This tells us that the act of investing in gold during inflation has been around for a long time. However, inflation isn’t what makes gold perform; an increased demand for gold investment is what does. And as shown over last decade, when inflation rate has been relatively flat, increased demand for gold investment has been the main driver of the gold price surge. Therefore, if the demand for gold investment doesn’t rise during an inflationary period, there is no guarantee that gold would be perfect for hedging inflation.

Gold stocks also perform similar to gold investment demands

A look at the collective performance of gold stocks also shows a correlation with gold investment demands. Let’s consider the NYSE ARCA GOLD BUGS INDEX (NYSE: ^HUI). We’re considering this index because it gives a broader view of miners’ performance. Moreover, the mining industry is used to mergers, making it daunting to discuss performances of some individual companies accurately. For clarity sake, the HUI index takes into record the performances of big miners like Goldcorp (NYSE: GG), Barrick Gold (NYSE: ABX) and Newmont Mining (NYSE: NEM).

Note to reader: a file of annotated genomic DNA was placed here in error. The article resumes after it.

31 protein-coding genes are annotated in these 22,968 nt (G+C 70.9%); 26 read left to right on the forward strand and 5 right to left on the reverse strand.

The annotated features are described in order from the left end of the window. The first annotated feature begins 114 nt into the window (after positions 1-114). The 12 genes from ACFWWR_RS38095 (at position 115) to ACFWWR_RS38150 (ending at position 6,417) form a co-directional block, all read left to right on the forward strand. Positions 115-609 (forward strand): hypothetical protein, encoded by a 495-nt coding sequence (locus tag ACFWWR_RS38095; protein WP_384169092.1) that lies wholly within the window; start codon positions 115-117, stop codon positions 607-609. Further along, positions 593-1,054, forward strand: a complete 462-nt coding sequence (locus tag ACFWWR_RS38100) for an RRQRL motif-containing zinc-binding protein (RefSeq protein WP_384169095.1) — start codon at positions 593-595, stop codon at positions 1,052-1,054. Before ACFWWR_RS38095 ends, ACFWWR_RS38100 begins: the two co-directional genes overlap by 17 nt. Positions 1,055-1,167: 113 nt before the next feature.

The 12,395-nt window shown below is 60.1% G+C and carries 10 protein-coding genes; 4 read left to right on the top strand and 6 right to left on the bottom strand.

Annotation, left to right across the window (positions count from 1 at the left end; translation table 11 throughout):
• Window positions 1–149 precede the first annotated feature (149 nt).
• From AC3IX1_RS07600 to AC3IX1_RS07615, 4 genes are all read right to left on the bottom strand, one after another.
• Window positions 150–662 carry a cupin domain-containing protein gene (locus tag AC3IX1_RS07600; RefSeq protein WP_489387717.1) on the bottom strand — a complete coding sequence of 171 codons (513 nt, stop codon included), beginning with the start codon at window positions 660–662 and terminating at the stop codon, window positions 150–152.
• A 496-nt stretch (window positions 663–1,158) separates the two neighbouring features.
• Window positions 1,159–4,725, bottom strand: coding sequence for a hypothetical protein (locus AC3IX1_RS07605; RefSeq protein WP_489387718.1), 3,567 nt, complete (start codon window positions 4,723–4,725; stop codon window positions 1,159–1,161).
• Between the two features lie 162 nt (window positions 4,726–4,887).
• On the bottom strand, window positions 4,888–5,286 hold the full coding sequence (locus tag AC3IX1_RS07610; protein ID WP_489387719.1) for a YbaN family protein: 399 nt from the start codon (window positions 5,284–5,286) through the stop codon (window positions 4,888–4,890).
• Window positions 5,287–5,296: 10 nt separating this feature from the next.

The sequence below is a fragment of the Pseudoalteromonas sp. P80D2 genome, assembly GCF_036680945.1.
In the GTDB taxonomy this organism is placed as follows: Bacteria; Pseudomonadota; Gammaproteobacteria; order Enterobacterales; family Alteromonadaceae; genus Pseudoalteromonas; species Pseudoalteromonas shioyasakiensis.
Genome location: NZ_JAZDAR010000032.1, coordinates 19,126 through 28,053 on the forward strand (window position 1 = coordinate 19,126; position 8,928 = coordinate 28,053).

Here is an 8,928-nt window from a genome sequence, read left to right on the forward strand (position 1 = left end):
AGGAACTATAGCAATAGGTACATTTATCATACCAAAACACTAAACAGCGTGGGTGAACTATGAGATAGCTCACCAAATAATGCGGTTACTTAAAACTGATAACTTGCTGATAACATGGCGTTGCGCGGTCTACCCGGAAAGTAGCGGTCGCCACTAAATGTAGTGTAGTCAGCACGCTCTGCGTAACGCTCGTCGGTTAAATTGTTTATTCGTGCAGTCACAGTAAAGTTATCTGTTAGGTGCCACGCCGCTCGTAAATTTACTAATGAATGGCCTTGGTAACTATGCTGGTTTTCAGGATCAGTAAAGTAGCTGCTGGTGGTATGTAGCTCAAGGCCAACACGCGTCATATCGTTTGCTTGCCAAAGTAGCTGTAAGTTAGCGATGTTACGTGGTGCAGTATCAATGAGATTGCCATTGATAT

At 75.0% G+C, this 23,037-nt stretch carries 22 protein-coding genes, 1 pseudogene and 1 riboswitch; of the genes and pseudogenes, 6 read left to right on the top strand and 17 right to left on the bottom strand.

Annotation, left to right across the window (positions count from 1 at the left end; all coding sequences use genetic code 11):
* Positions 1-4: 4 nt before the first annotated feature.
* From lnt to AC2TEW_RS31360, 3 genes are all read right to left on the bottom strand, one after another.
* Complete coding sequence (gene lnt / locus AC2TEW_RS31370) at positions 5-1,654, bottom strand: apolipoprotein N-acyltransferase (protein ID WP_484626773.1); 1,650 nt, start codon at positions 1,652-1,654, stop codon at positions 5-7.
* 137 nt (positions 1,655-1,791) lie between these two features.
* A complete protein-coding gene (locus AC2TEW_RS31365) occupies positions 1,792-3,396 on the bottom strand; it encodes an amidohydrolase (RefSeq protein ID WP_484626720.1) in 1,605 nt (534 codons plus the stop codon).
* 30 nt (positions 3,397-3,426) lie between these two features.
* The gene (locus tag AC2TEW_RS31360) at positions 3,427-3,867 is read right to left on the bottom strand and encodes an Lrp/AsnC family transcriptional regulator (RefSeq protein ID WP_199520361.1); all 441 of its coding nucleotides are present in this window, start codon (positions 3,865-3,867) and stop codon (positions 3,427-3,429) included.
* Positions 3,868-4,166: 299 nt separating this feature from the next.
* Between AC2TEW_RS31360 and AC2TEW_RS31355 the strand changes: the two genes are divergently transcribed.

There isn’t information available for a hundred years, but we can make sense out of the little we have.


If you’d compare the above chart to the gold investment demand chart from earlier, you’d find that the index performs well whenever the demand for gold investment rises – and vice-versa. On the other hand, when the index is compared to inflation rate in the chart below, you’d find that there is no particular trend. In fact, during the period between 2001 and 2002, when inflation rate dropped, the index was on its way up – a period during which demand for gold investment rose.

Although, during the period between 1997 and 1998, the index dropped as inflation rate dipped, nothing can be concluded from this since it was a period during which demand for gold investment dipped as well.



From above, we’ve seen that the price of gold isn’t entirely dependent on inflation rate. As such, whenever you choose to invest in gold or its stocks, you shouldn’t do it with the sole intention of hedging your retirement savings against inflation. With more people becoming increasingly aware of this truth, increase in investment demand for gold might not accompany the next inflationary cycle – as history has shown us – which could diminish the value of gold. The bottom line is investing in gold is a great way to diversify your portfolio – nothing more.

About the author: Craig Adeyanju is passionate about writing about financial topics and investing. He has been a contributor on sites like Fool.com and SeekingAlpha.com. His goal is to provide real world retirement investing opportunities for baby boomers and early retirees. You can connect with him on Twitter and Google plus.